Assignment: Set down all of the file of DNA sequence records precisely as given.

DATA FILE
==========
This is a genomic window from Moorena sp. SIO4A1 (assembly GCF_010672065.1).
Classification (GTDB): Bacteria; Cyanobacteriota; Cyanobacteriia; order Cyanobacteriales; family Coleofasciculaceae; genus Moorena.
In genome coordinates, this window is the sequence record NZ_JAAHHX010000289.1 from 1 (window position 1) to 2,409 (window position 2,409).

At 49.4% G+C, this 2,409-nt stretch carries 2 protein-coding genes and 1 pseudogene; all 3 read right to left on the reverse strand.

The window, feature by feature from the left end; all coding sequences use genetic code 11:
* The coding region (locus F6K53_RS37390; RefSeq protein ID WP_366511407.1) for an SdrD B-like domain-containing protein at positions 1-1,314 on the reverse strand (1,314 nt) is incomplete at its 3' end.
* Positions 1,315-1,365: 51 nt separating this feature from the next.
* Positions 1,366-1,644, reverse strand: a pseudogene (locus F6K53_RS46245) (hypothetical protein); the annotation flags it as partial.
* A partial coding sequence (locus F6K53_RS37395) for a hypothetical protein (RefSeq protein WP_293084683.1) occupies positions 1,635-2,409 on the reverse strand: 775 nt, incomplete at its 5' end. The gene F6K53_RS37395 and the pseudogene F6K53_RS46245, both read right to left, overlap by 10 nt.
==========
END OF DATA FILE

This is a genomic window from Moorena sp. SIO4A1 (assembly GCF_010672065.1).
Classification (GTDB): Bacteria; Cyanobacteriota; Cyanobacteriia; order Cyanobacteriales; family Coleofasciculaceae; genus Moorena.
In genome coordinates, this window is the sequence record NZ_JAAHHX010000289.1 from 1 (window position 1) to 2,409 (window position 2,409).

At 49.4% G+C, this 2,409-nt stretch carries 2 protein-coding genes and 1 pseudogene; all 3 read right to left on the reverse strand.

The window, feature by feature from the left end; all coding sequences use genetic code 11:
* The coding region (locus F6K53_RS37390; RefSeq protein ID WP_366511407.1) for an SdrD B-like domain-containing protein at positions 1-1,314 on the reverse strand (1,314 nt) is incomplete at its 3' end.
* Positions 1,315-1,365: 51 nt separating this feature from the next.
* Positions 1,366-1,644, reverse strand: a pseudogene (locus F6K53_RS46245) (hypothetical protein); the annotation flags it as partial.
* A partial coding sequence (locus F6K53_RS37395) for a hypothetical protein (RefSeq protein WP_293084683.1) occupies positions 1,635-2,409 on the reverse strand: 775 nt, incomplete at its 5' end. The gene F6K53_RS37395 and the pseudogene F6K53_RS46245, both read right to left, overlap by 10 nt.